The problem is we don't have any trust for one another anymore. Bernie Madoff, the banks, the politics, there's no honesty. We must mean what we say and say what we mean. As individuals, never let anyone—make a vow today. You will never let anyone doubt your word. Believe me, it is going to take you a very long time to change that. I have been trying since 1996 and people still doubt my word from time to time if they don't know me. That's okay. I understand that. Mean what you say and say what you mean.—Glenn Beck.
The irony in Glenn Beck's first "value" is overwhelming, given his carefully orchestrated attempt to propagate his Mormon beliefs without anyone knowing that he is doing it. This will become more evident as one peruses through each subsequent value to be discussed. In the mean time what exactly does it mean for a Mormon to be honest? Does it mean a straightforward explanation to a question when it is asked, or does honesty become expendable when exposure of falsehood, aberrant belief, and lying for the cult becomes imperative? In the 30 years of dealing with those dedicated to the Mormon cult, like Glenn Beck, honesty takes on a completely different connotation other than merely telling the truth.
Not long ago at Brigham Young University, Dr. Robert Millet gave a perfect illustration of what the Mormon was supposed to do when confronted with questions from those who were critical of Mormonism. His address was to the BYU Mission Prep Club, or young college students with expectations of one day going on a Mormon mission, or perhaps serving in some other capacity for the Mormon church. After misleading the students to believe that "contention is of the devil," he proceeds to share with them how to lie to the critic without actually telling them to lie. He advised that when asked a question that perhaps is a little too convicting, then change the question. Answer the question that should have been asked, not the one that has been asked. He illustrates what he means by giving the following example:
For example, if a person, out of the blue, that I don’t know from Adam, walks up to me and says, “So, you’re a Latter-day Saint?” Uh-huh. “Tell me, uh, you folks believe that man can become like God, huh?” See, how do I respond? This is a total stranger. I don’t know what he knows about the church. It may not be the smartest thing in the world to say, “Yeah, yeah, let me, let me quote the Lorenzo Snow couplet for you, and then I’m going get the teachings of the Prophet, and I’m going read to you the King Follett Discourse.” That may not be our best approach.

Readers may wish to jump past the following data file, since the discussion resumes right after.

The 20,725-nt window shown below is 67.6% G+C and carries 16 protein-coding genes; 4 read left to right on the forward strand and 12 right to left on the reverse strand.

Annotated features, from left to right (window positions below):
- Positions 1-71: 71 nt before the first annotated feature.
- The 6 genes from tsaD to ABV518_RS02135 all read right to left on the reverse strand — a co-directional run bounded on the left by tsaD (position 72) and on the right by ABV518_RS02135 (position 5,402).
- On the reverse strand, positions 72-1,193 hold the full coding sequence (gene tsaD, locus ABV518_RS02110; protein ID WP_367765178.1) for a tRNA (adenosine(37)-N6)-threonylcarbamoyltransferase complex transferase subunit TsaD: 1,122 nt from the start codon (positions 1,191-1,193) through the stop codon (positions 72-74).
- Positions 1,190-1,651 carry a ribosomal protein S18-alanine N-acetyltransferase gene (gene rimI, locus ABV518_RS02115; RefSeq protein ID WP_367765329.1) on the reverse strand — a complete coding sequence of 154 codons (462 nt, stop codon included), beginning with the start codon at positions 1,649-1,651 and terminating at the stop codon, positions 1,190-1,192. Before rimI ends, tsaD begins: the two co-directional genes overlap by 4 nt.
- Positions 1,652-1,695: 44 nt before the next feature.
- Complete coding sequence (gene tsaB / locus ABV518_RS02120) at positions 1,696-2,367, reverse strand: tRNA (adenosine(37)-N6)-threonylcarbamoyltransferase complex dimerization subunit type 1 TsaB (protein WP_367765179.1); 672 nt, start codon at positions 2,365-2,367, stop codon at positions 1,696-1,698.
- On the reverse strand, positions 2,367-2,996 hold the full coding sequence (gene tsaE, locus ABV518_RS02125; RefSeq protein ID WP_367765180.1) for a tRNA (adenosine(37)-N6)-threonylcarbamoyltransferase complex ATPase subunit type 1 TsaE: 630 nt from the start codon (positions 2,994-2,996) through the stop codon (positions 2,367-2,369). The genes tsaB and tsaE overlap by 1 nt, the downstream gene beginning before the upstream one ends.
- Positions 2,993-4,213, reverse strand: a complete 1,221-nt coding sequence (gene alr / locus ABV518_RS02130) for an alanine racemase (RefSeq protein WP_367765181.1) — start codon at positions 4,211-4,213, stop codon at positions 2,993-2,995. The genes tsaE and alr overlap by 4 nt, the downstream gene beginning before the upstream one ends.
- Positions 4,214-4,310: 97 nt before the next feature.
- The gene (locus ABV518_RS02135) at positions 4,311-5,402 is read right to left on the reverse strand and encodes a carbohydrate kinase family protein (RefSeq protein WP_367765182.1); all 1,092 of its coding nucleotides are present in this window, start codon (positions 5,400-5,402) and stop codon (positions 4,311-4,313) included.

It might be a much wiser approach to say, “Well, that’s an interesting question, it is asked frequently, but you know, let me begin this way. In the Spring of 1820 there was a young man named Joseph Smith, Jr., who was concerned about the subject of religion, and wanted to know which church to join.” Dot, dot, dot, dot. What did I just do? I just answered the question he should have asked. Now, what’s the question he should have asked?
In other words, in Dr. Millet's mind, instead of answering the question about Mormons becoming gods (which is what Mormon's believe), he avoided the question to talk about something more nebulous and less convicting, and thought that that was the honest thing to do.
But, Dr. Millet has had plenty of Mormon examples in the past to learn from and emulate who have used lying and deception as a substitute for honesty as well. Probably none were more cunning and deceitful than the founder of Mormonism, Joseph Smith. Not only did he lie about Book of Mormon origins, the storyline found in the Book of Mormon is a lie as well. Then he lied about his ability to translate Egyptian hieroglyphics, he lied to his wife about all the women and girls he was bedding down, and then lied to his own people about his banking scheme, their inability to build the New Jerusalem in Independence, Missouri, and finally about the reason why he destroyed the printing press in Nauvoo, Illinois, which led to his death.
When we turn to Glenn Beck, he hides behind a façade of patriotism and Constitutional jargon, all of which are cloaks that he uses to deliver his Mormon message. In fact, he never really comes out and tells anyone that the main source of his God-Country-Family message comes straight out of the playbook of the late Mormon hardliner and fundamentalist, W. Cleon Skousen. Beck will hint around about Skousen and his book The Five Thousand Year Leap, to which Beck wrote an introduction to it. But, Beck will not tell anyone that Skousen's worldview is a rehash of Mormon doctrine which stems all the way back to Joseph Smith, Brigham Young, John Taylor, and one of Skousen's favorites, Joseph Fielding Smith, all of which taught that the Constitution was inspired by God, and that the only way for the United States to survive was by imposing a pseudo-Mosaic legalism upon U.S. citizens as guided by Mormon interpretation.
Beck's view of honesty, therefore, is a ruse. It is dishonest because he speaks in veiled terms that only those familiar with Mormonese can detect or understand. He tells people things that are pleasing to their ears, but means something totally different when examined more closely. Glenn Beck is not an honest person because his Mormon allegiance will not allow it. Mormonism is predicated on deceit, lying, misrepresentation, cheating, corruption, and distortion. Therefore, when Glenn Beck speaks of honesty as a value, he speaks of something that is vacuous, because his Mormon worldview has robbed it of any significance. It is a term that has been redefined, like so many in Mormonism, to mean just the opposite of its intended meaning. And because of that Glenn Beck has discredited himself as a person that anyone should have anything to do with, if they value something as virtuous as honesty.